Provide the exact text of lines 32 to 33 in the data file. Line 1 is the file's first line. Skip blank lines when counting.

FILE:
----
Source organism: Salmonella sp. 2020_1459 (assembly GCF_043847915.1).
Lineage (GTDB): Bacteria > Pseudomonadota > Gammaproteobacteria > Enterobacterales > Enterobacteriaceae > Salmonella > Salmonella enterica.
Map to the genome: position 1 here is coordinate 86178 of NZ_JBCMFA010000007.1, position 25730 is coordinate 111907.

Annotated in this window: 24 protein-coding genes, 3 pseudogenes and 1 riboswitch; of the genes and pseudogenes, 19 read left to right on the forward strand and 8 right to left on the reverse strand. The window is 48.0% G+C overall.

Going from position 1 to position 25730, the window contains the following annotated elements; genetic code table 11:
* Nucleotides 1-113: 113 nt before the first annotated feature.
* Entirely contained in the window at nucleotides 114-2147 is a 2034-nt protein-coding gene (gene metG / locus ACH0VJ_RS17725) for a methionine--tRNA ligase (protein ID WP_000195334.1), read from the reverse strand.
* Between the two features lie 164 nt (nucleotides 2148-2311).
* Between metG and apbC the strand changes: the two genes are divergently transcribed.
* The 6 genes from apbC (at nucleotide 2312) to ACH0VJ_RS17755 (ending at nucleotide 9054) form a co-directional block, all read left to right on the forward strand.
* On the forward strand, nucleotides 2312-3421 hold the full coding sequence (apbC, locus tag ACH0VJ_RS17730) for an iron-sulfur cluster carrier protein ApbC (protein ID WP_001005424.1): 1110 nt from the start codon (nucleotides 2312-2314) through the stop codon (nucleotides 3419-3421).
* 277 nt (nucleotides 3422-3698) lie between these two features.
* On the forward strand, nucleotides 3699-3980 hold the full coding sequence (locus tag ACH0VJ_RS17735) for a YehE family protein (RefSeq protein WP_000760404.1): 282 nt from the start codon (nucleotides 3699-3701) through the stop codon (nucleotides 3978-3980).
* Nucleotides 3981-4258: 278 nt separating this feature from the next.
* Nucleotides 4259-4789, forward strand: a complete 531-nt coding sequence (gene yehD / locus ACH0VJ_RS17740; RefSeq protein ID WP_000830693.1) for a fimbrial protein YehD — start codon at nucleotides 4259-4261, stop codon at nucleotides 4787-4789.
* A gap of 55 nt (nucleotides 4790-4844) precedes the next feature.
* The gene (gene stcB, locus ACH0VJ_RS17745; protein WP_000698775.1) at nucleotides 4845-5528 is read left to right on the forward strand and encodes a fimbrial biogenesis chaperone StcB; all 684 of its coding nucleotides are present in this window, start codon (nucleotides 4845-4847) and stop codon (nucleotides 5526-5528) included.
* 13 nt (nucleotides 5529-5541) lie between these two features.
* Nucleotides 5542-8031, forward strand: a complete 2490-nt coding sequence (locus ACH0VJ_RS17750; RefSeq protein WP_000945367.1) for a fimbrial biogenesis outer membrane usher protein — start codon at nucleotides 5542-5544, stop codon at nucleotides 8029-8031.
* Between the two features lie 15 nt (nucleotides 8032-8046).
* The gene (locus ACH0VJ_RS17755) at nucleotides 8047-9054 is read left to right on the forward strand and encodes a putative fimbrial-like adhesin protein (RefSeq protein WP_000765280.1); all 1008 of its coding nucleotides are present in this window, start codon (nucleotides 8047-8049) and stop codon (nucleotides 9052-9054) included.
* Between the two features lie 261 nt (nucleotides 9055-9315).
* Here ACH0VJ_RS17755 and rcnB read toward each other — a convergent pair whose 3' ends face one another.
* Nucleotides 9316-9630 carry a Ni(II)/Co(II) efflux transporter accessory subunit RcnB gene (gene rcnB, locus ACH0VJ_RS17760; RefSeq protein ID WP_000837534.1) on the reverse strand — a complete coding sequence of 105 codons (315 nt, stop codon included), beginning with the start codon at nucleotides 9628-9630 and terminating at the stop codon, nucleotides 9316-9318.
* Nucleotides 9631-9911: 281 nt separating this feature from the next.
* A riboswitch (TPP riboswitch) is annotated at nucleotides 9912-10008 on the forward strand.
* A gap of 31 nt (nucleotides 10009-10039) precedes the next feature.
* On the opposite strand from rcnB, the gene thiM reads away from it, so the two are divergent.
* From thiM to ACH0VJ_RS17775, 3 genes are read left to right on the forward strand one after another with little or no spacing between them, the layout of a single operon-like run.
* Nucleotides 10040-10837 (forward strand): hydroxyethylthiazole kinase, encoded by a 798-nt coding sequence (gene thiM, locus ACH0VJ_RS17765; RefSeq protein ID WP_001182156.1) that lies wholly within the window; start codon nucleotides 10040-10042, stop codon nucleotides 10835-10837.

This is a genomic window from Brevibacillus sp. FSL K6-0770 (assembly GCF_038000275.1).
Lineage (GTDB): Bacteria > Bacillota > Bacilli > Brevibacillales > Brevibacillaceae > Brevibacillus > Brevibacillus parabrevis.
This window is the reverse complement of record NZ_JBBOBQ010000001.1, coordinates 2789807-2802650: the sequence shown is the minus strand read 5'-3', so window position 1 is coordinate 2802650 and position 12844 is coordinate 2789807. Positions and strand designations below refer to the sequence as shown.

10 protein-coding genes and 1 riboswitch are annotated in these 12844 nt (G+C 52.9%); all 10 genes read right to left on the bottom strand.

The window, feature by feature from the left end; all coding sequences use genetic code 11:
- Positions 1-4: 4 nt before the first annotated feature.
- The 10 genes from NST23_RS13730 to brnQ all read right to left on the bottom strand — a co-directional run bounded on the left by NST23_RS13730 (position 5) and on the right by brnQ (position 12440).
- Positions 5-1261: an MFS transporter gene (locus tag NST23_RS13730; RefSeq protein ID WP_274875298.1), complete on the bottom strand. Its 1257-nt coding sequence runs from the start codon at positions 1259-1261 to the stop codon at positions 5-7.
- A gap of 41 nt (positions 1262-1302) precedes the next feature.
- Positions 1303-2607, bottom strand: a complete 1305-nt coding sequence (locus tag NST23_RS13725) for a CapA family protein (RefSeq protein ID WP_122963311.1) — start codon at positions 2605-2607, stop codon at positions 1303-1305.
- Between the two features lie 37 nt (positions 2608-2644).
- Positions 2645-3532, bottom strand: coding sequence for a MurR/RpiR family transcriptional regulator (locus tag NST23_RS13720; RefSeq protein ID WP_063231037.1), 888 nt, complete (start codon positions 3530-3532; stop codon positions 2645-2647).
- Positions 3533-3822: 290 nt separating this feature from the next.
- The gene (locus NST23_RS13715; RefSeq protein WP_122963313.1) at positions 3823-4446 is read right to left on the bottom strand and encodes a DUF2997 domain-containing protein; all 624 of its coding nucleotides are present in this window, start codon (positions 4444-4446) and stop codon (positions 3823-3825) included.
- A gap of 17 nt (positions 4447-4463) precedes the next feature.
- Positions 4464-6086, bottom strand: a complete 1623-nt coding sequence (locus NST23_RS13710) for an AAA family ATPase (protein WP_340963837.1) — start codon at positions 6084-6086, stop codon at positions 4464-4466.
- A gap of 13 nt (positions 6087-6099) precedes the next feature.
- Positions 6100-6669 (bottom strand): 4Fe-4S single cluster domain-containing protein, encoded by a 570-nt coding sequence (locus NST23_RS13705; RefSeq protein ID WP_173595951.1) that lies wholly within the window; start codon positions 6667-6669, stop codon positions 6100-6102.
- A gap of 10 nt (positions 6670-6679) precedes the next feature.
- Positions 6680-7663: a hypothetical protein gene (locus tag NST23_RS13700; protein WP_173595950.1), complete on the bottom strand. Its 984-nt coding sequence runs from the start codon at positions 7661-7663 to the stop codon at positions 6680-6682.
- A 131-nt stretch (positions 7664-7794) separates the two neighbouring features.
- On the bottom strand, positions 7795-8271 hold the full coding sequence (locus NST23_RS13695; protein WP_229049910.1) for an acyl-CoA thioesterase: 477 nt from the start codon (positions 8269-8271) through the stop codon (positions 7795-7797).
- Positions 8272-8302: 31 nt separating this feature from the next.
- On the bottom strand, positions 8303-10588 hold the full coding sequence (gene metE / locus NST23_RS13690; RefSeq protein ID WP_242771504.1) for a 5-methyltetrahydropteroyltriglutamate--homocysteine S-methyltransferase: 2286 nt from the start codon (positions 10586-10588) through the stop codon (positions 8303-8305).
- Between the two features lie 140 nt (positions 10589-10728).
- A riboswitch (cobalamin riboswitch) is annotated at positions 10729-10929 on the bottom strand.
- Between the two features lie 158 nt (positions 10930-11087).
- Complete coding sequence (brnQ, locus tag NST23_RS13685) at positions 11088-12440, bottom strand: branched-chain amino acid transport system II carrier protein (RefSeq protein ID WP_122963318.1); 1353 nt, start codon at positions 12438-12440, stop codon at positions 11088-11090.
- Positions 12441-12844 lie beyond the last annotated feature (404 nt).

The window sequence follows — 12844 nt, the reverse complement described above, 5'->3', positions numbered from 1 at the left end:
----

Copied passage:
Lineage (GTDB): Bacteria > Bacillota > Bacilli > Brevibacillales > Brevibacillaceae > Brevibacillus > Brevibacillus parabrevis.
This window is the reverse complement of record NZ_JBBOBQ010000001.1, coordinates 2789807-2802650: the sequence shown is the minus strand read 5'-3', so window position 1 is coordinate 2802650 and position 12844 is coordinate 2789807. Positions and strand designations below refer to the sequence as shown.